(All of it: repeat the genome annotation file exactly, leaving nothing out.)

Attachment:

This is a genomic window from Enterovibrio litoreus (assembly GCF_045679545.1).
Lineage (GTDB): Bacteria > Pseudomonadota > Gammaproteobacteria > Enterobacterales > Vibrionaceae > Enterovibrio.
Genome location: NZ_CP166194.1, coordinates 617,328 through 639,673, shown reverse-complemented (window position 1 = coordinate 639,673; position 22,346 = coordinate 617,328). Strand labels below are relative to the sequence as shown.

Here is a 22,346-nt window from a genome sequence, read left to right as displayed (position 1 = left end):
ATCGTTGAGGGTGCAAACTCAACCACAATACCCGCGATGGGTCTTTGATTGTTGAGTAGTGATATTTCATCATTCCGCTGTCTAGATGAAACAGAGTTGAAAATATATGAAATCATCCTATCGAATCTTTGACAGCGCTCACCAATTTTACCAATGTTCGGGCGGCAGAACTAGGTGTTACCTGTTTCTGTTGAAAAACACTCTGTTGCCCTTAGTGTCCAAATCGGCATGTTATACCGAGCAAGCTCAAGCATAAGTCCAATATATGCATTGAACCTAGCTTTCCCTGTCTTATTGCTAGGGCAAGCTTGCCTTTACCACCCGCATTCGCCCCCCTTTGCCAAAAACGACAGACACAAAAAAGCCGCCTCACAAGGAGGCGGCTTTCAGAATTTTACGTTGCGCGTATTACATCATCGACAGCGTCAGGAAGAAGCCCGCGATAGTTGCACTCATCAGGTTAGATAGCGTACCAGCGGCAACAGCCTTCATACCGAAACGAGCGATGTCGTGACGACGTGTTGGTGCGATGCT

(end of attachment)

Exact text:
This is a genomic window from Enterovibrio litoreus (assembly GCF_045679545.1).
Lineage (GTDB): Bacteria > Pseudomonadota > Gammaproteobacteria > Enterobacterales > Vibrionaceae > Enterovibrio.
Genome location: NZ_CP166194.1, coordinates 617,328 through 639,673, shown reverse-complemented (window position 1 = coordinate 639,673; position 22,346 = coordinate 617,328). Strand labels below are relative to the sequence as shown.

Here is a 22,346-nt window from a genome sequence, read left to right as displayed (position 1 = left end):
ATCGTTGAGGGTGCAAACTCAACCACAATACCCGCGATGGGTCTTTGATTGTTGAGTAGTGATATTTCATCATTCCGCTGTCTAGATGAAACAGAGTTGAAAATATATGAAATCATCCTATCGAATCTTTGACAGCGCTCACCAATTTTACCAATGTTCGGGCGGCAGAACTAGGTGTTACCTGTTTCTGTTGAAAAACACTCTGTTGCCCTTAGTGTCCAAATCGGCATGTTATACCGAGCAAGCTCAAGCATAAGTCCAATATATGCATTGAACCTAGCTTTCCCTGTCTTATTGCTAGGGCAAGCTTGCCTTTACCACCCGCATTCGCCCCCCTTTGCCAAAAACGACAGACACAAAAAAGCCGCCTCACAAGGAGGCGGCTTTCAGAATTTTACGTTGCGCGTATTACATCATCGACAGCGTCAGGAAGAAGCCCGCGATAGTTGCACTCATCAGGTTAGATAGCGTACCAGCGGCAACAGCCTTCATACCGAAACGAGCGATGTCGTGACGACGTGTTGGTGCGATGCT